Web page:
Executive pay is a populist rabble-rousing hot potato on both sides of the Atlantic - and it’s not going to cool down any time soon. American companies will now have to report the pay gap between CEOs and employees, amid predictable complaints about the potentially misleading nature of such disclosures.
The measure was passed yesterday by the Securities & Exchange Commission by a narrow 3-2 vote (the nays were unsurprisingly Republicans). It’s been on the cards since 2010 though, as part of the mega Dodd-Frank financial reforms passed after the crash.
It’s hard to argue with the fact that top level pay is staggeringly high. In the US last year the average CEO earned 303 times more than a typical worker, according to the Economic Policy Institute, compared to a multiple of just 20 in 1965. In the UK, that ratio is around 150, according to the High Pay Centre.
Moreover, it’s reasonably well established that executive pay and company performance, in both the US and UK, do not always go hand in hand. But it’s the yawning gap between staff and their superiors that really gets people’s goat and, with a presidential election just around the corner Stateside, the issue is ripe for some more populist fire-stoking.
It’s shareholders that matter, though, when it comes to public companies. They have been increasingly active when they sniff an outsize pay package - but do they really care about boss-employee pay ratios?
‘I don't know any investor who has any interest in this,’ Regina Olshan, an executive compensation lawyer at Skadden Arps, told the FT.
But Paul Hewitt, the European business development manager at shareholder advisory group Manifest, said earlier this year that revealing pay ratios ‘would give more transparency’ - which sounds like a thumbs up to us.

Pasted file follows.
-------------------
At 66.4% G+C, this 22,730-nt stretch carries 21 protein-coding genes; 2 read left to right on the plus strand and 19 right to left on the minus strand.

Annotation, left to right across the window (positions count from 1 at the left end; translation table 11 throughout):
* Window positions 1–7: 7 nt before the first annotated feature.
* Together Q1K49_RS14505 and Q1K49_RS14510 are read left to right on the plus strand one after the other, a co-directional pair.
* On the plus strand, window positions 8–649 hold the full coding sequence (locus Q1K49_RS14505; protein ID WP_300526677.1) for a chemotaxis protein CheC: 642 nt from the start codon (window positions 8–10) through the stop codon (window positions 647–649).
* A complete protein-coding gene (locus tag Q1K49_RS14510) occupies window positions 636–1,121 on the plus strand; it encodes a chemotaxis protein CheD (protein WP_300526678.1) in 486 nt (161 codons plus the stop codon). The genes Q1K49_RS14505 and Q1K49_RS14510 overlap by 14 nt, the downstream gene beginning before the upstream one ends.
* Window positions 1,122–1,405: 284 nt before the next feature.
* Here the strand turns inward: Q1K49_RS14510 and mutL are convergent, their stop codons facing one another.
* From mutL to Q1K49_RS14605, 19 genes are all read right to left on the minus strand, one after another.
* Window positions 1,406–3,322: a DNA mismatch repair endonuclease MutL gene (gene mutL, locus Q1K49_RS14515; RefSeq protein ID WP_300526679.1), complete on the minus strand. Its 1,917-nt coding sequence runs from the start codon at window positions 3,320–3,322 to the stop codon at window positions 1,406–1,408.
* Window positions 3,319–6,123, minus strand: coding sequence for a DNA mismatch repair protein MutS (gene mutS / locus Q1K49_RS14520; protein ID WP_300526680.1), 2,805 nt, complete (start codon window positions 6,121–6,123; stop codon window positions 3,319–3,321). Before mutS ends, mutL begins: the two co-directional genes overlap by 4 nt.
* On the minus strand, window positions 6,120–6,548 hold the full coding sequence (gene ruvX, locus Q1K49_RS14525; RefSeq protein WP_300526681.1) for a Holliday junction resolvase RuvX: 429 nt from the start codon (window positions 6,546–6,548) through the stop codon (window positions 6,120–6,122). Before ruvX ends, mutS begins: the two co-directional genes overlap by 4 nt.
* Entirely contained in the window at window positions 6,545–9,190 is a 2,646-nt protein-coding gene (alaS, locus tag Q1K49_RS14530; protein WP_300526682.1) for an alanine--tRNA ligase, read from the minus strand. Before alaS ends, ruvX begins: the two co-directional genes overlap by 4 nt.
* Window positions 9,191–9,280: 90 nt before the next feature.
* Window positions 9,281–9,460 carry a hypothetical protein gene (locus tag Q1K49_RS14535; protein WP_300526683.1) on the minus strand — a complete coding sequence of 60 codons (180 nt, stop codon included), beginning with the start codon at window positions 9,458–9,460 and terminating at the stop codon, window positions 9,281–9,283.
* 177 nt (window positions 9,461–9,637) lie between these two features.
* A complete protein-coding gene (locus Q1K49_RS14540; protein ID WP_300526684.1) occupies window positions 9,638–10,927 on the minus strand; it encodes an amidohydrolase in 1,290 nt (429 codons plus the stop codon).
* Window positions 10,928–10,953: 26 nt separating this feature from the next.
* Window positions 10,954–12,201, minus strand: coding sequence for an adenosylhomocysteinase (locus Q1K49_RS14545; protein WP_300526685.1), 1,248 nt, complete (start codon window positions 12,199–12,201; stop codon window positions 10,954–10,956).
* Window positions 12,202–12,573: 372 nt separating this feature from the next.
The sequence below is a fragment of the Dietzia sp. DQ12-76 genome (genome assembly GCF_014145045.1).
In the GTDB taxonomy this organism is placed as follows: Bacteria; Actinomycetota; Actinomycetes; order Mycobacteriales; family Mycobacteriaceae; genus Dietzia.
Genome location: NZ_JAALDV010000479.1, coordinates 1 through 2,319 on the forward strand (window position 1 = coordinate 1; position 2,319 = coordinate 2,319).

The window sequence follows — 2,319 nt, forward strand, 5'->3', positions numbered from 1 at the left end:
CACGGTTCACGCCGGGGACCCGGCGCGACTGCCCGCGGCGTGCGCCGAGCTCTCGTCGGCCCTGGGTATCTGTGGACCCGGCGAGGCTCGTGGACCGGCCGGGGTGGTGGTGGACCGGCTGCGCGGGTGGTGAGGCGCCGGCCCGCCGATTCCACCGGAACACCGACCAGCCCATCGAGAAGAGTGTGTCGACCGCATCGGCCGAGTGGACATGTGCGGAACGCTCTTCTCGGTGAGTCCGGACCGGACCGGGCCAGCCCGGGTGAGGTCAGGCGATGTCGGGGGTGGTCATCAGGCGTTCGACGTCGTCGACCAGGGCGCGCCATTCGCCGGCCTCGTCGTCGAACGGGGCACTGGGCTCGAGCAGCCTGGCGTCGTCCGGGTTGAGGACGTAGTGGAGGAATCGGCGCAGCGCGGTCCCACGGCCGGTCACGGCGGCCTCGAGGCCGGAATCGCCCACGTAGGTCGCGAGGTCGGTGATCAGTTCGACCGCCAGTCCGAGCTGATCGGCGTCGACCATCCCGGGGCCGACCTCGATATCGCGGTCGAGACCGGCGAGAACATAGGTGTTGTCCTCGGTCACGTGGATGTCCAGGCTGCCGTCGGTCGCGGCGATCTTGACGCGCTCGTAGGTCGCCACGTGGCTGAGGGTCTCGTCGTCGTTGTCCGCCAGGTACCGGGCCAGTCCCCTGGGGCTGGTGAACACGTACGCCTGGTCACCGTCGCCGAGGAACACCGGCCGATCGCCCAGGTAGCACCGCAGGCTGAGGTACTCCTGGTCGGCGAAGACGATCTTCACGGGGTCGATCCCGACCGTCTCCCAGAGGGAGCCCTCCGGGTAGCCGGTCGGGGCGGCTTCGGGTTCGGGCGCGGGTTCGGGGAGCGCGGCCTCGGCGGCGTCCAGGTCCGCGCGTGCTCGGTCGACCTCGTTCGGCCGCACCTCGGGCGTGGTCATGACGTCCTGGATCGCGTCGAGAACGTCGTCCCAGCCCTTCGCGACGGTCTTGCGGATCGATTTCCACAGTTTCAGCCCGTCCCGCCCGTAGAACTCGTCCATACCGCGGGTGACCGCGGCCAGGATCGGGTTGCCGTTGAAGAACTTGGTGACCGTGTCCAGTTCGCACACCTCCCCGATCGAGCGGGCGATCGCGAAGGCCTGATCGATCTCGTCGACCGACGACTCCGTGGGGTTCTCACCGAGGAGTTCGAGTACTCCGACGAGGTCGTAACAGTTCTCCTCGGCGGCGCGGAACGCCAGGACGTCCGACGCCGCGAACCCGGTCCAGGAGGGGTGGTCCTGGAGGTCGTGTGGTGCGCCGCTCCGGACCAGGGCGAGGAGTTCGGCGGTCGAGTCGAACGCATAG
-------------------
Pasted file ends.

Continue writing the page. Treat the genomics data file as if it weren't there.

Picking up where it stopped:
He did, however, point out that ‘the ratio for a supermarket will be higher than the ratio for a research-intensive company’. Meanwhile, US business lobby group Business Roundtable has argued for allowing for differences between employees in different countries and the impact of part-time, seasonal and temporary staff on figures.
Pay ratios are not a perfect metric by any means, then. Indeed, it’s arguably more important that CEOs are paid in line with their peers - in a world where many skip between industries, labour-intensive sectors like retail could lose out on top talent if the pay ratio has to be brought down. And, secondly, investors are probably more concerned with pay relative to performance anyway.
But, as Institute of Directors boss Simon Walker argued earlier this year, ‘the biggest single things that is damaging relations between them and their workers.’ (And, in many cases, customers too.) If CEOs don’t want to be raked over the coals for pay gaps then they need to prove they’re worth top dollar.